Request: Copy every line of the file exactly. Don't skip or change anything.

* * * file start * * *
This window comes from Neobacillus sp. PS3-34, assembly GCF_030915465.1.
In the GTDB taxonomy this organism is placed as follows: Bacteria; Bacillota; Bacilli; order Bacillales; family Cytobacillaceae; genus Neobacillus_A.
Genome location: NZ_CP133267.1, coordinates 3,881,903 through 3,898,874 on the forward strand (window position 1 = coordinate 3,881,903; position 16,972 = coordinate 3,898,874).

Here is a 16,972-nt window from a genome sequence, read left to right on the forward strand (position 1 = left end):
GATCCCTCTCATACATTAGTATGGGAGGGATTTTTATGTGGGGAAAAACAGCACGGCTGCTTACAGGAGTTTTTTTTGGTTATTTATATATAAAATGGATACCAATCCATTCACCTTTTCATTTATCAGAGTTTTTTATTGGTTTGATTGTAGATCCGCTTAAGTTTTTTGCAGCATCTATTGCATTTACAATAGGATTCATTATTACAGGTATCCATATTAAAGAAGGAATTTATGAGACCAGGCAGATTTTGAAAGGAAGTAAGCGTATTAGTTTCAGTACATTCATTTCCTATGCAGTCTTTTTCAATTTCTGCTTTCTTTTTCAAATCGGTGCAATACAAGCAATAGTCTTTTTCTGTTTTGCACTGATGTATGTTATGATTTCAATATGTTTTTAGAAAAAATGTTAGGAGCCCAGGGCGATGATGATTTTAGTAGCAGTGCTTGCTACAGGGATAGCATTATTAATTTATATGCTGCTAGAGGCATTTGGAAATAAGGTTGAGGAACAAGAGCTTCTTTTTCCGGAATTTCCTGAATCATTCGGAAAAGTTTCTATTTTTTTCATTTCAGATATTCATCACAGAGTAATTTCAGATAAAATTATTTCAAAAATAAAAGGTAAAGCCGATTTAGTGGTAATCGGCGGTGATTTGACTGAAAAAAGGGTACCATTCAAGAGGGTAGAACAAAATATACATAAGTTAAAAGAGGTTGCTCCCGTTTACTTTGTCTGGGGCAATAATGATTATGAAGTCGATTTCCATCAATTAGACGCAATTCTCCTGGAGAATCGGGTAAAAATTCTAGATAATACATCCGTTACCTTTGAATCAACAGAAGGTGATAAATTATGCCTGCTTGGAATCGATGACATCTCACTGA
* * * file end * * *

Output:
This window comes from Neobacillus sp. PS3-34, assembly GCF_030915465.1.
In the GTDB taxonomy this organism is placed as follows: Bacteria; Bacillota; Bacilli; order Bacillales; family Cytobacillaceae; genus Neobacillus_A.
Genome location: NZ_CP133267.1, coordinates 3,881,903 through 3,898,874 on the forward strand (window position 1 = coordinate 3,881,903; position 16,972 = coordinate 3,898,874).

Here is a 16,972-nt window from a genome sequence, read left to right on the forward strand (position 1 = left end):
GATCCCTCTCATACATTAGTATGGGAGGGATTTTTATGTGGGGAAAAACAGCACGGCTGCTTACAGGAGTTTTTTTTGGTTATTTATATATAAAATGGATACCAATCCATTCACCTTTTCATTTATCAGAGTTTTTTATTGGTTTGATTGTAGATCCGCTTAAGTTTTTTGCAGCATCTATTGCATTTACAATAGGATTCATTATTACAGGTATCCATATTAAAGAAGGAATTTATGAGACCAGGCAGATTTTGAAAGGAAGTAAGCGTATTAGTTTCAGTACATTCATTTCCTATGCAGTCTTTTTCAATTTCTGCTTTCTTTTTCAAATCGGTGCAATACAAGCAATAGTCTTTTTCTGTTTTGCACTGATGTATGTTATGATTTCAATATGTTTTTAGAAAAAATGTTAGGAGCCCAGGGCGATGATGATTTTAGTAGCAGTGCTTGCTACAGGGATAGCATTATTAATTTATATGCTGCTAGAGGCATTTGGAAATAAGGTTGAGGAACAAGAGCTTCTTTTTCCGGAATTTCCTGAATCATTCGGAAAAGTTTCTATTTTTTTCATTTCAGATATTCATCACAGAGTAATTTCAGATAAAATTATTTCAAAAATAAAAGGTAAAGCCGATTTAGTGGTAATCGGCGGTGATTTGACTGAAAAAAGGGTACCATTCAAGAGGGTAGAACAAAATATACATAAGTTAAAAGAGGTTGCTCCCGTTTACTTTGTCTGGGGCAATAATGATTATGAAGTCGATTTCCATCAATTAGACGCAATTCTCCTGGAGAATCGGGTAAAAATTCTAGATAATACATCCGTTACCTTTGAATCAACAGAAGGTGATAAATTATGCCTGCTTGGAATCGATGACATCTCACTGA